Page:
Scottish pork taboo  

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Train wreck at Montparnasse (October 22, 1895) by Studio Lévy and Sons.
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Train wreck at Montparnasse (October 22, 1895) by Studio Lévy and Sons.

The Scottish pork taboo was Donald Alexander Mackenzie's phrase for discussing an aversion to pork amongst Scots, particularly Highlanders, which he believed to stem from an ancient taboo. Several writers who confirm that there was a prejudice against pork, or a superstitious attitude to pigs, do not see it in terms of a taboo related to an ancient cult. Any prejudice is generally agreed to have been fading by 1800. Some writers attribute a scarcity or dislike of pork in certain periods to a shortage of pig fodder.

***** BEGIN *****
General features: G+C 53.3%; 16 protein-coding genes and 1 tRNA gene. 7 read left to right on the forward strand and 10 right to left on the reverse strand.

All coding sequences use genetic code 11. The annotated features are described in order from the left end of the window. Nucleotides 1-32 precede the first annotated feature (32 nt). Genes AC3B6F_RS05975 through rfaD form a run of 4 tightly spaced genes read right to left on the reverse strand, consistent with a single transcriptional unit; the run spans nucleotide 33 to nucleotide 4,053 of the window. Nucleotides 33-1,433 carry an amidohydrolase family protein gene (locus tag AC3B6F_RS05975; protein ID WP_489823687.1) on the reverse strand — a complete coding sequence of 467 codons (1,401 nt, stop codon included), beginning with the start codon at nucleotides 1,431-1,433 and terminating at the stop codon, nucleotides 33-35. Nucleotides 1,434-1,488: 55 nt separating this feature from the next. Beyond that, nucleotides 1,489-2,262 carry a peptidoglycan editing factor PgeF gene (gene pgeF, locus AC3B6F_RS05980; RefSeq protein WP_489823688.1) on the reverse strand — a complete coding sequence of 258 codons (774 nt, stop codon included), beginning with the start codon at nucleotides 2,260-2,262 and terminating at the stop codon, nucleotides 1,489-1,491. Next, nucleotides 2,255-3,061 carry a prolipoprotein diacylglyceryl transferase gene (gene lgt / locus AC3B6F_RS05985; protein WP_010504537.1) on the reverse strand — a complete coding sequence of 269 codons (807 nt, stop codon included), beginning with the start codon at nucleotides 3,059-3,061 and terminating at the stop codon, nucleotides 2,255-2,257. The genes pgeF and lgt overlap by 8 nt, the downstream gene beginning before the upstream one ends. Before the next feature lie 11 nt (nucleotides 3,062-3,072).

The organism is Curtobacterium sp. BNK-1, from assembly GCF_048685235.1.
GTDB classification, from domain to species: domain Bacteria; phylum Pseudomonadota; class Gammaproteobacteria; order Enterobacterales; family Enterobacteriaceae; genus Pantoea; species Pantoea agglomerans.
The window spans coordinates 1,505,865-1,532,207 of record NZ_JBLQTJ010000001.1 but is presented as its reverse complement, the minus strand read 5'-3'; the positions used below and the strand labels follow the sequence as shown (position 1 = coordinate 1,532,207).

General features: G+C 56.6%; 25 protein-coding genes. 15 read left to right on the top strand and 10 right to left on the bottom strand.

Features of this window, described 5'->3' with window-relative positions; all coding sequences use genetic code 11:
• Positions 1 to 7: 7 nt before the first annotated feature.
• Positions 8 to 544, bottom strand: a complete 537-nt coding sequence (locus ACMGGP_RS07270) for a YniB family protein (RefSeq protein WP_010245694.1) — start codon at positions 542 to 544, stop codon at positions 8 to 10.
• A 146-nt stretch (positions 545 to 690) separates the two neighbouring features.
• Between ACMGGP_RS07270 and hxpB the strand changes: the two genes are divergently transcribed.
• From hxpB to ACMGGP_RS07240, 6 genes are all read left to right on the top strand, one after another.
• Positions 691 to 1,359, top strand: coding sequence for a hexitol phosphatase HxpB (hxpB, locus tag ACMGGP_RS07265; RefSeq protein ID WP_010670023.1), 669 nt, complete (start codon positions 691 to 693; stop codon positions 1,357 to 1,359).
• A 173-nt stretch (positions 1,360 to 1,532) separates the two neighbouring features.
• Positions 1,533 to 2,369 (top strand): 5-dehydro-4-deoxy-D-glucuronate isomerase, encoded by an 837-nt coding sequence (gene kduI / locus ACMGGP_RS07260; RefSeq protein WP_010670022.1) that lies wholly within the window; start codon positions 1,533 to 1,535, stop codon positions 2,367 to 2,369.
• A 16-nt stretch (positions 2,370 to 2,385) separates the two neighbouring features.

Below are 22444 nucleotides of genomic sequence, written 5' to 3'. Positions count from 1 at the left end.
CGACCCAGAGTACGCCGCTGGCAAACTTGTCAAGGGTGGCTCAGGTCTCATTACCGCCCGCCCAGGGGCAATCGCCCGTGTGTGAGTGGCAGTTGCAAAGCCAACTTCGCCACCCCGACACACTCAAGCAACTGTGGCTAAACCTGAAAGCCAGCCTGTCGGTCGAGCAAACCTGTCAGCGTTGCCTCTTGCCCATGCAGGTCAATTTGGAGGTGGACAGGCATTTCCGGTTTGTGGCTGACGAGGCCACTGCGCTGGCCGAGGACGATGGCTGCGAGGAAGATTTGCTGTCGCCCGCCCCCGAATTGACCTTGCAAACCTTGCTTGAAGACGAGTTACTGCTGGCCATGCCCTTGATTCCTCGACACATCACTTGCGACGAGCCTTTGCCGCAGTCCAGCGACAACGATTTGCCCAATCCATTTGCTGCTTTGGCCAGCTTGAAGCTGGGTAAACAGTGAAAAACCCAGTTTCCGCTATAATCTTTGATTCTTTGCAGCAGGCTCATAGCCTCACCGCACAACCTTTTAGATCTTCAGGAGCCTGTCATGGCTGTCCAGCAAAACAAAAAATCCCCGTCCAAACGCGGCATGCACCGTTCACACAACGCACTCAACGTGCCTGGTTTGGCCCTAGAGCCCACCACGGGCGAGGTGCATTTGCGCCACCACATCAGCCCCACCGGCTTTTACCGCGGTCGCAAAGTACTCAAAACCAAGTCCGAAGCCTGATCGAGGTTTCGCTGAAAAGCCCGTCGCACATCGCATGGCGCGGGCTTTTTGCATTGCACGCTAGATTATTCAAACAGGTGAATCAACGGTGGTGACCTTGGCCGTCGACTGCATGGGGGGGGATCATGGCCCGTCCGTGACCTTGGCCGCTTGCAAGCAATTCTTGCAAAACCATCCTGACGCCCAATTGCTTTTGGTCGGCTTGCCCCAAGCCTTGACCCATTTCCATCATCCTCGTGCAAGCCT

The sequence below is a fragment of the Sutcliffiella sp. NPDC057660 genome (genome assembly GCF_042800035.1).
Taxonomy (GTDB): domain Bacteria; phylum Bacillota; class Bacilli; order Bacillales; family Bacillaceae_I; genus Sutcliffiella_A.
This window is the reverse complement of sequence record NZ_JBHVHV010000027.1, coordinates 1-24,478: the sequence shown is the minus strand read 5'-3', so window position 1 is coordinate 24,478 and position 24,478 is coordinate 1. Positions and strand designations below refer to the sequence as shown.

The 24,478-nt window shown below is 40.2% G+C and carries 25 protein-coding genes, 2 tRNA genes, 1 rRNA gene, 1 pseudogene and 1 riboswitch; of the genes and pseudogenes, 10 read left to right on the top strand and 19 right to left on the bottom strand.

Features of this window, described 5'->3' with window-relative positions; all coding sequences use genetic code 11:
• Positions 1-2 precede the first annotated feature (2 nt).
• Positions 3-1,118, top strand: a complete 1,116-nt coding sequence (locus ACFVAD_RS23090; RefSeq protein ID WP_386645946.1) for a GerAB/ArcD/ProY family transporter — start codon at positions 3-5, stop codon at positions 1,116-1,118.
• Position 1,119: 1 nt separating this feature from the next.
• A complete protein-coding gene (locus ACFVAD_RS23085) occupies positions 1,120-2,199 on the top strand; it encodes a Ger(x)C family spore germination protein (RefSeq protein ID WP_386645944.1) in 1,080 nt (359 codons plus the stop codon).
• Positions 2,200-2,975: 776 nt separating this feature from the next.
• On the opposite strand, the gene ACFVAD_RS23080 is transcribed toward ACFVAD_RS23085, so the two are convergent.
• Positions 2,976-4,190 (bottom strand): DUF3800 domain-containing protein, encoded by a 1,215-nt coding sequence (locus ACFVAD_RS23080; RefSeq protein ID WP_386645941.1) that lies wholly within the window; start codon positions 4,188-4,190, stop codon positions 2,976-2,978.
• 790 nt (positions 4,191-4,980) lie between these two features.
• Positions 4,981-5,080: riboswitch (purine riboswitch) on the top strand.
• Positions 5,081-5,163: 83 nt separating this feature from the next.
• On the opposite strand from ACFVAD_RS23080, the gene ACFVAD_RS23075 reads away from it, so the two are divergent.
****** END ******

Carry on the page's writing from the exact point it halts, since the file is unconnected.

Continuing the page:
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Unless indicated otherwise, the text in this article is either based on Wikipedia article "Scottish pork taboo" or another language Wikipedia page thereof used under the terms of the GNU Free Documentation License; or on original research by Jahsonic and friends. See Art and Popular Culture's copyright notice.

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